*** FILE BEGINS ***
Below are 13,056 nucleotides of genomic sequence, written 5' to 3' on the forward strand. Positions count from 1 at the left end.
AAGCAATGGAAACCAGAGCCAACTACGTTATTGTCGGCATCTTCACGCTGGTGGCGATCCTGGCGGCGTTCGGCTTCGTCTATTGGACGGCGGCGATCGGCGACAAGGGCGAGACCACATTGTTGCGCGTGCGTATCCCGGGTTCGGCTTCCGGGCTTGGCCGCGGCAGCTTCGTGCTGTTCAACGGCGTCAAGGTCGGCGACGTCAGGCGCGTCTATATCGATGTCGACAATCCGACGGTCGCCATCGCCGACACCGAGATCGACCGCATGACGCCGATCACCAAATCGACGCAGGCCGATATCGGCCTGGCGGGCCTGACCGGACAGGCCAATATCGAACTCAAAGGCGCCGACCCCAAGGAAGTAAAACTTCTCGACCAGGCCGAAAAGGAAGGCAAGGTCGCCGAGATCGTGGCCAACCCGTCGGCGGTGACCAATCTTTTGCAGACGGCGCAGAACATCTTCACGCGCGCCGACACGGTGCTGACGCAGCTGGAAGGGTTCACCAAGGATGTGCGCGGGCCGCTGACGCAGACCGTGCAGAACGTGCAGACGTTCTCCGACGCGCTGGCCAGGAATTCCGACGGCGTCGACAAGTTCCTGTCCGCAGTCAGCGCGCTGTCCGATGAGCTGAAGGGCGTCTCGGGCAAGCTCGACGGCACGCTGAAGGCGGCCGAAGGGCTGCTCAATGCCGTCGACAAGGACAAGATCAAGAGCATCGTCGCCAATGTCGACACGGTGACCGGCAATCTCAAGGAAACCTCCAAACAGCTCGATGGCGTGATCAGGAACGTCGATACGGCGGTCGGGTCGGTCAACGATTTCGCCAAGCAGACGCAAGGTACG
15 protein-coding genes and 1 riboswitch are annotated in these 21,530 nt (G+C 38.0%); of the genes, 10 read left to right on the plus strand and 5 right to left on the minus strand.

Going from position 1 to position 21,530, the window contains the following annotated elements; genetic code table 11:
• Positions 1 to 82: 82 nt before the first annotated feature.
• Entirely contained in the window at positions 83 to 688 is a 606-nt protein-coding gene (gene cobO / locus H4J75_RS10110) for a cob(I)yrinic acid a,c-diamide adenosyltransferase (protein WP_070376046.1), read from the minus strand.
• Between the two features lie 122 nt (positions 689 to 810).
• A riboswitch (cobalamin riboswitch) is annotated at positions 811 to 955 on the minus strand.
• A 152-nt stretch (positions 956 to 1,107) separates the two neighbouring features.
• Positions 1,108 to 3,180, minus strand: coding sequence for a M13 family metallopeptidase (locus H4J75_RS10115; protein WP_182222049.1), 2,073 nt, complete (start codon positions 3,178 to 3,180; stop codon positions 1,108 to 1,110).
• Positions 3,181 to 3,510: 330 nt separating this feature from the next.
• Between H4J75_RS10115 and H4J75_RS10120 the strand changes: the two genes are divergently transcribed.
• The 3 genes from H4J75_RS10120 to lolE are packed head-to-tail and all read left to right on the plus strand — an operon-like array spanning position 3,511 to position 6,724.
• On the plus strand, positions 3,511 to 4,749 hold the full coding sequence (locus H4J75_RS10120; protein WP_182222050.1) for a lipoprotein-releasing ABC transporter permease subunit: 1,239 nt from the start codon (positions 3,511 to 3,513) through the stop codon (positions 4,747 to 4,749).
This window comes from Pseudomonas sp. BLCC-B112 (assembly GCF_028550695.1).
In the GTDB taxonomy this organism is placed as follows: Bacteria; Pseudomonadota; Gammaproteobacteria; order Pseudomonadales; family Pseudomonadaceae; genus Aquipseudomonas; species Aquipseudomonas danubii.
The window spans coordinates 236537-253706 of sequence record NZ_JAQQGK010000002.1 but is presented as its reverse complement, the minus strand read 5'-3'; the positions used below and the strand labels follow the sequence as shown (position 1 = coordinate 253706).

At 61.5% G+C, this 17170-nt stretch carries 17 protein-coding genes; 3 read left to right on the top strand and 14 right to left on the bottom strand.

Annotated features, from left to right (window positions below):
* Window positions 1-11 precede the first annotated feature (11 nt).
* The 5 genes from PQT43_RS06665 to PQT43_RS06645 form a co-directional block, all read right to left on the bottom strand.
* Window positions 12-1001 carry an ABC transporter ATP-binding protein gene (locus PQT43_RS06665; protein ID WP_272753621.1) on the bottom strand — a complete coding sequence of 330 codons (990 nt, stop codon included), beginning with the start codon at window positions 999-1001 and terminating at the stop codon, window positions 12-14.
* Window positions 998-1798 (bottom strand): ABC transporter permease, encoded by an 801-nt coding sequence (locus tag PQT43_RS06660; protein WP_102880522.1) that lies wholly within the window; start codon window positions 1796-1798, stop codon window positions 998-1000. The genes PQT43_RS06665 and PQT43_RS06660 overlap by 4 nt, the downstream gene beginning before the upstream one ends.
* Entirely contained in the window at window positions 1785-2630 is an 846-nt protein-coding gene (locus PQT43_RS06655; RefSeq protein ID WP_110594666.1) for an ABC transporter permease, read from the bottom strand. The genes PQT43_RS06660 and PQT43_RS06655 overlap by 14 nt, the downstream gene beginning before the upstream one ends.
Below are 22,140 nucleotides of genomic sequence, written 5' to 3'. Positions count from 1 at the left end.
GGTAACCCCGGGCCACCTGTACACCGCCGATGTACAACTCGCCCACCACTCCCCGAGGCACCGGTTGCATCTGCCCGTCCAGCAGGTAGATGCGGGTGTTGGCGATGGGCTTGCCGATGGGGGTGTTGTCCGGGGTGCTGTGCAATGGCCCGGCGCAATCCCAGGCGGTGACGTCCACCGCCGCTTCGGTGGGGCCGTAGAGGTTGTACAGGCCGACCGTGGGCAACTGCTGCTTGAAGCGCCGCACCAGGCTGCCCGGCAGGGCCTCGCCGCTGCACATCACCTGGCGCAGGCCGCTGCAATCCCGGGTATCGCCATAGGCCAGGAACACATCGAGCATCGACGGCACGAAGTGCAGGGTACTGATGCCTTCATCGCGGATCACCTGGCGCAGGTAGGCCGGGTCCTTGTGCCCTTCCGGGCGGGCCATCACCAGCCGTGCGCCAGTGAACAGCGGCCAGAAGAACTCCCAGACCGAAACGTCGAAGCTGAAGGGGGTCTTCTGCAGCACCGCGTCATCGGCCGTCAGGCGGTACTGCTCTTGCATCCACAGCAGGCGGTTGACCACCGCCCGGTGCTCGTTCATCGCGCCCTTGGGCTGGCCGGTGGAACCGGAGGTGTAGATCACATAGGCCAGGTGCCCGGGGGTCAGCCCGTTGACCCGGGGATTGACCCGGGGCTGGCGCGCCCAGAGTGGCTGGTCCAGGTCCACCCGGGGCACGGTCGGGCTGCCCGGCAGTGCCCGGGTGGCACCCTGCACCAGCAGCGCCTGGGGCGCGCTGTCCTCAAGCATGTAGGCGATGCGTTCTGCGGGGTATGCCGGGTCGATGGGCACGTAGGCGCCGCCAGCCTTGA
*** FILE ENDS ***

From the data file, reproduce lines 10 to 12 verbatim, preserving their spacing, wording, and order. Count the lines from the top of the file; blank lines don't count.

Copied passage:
• Positions 1,108 to 3,180, minus strand: coding sequence for a M13 family metallopeptidase (locus H4J75_RS10115; protein WP_182222049.1), 2,073 nt, complete (start codon positions 3,178 to 3,180; stop codon positions 1,108 to 1,110).
• Positions 3,181 to 3,510: 330 nt separating this feature from the next.
• Between H4J75_RS10115 and H4J75_RS10120 the strand changes: the two genes are divergently transcribed.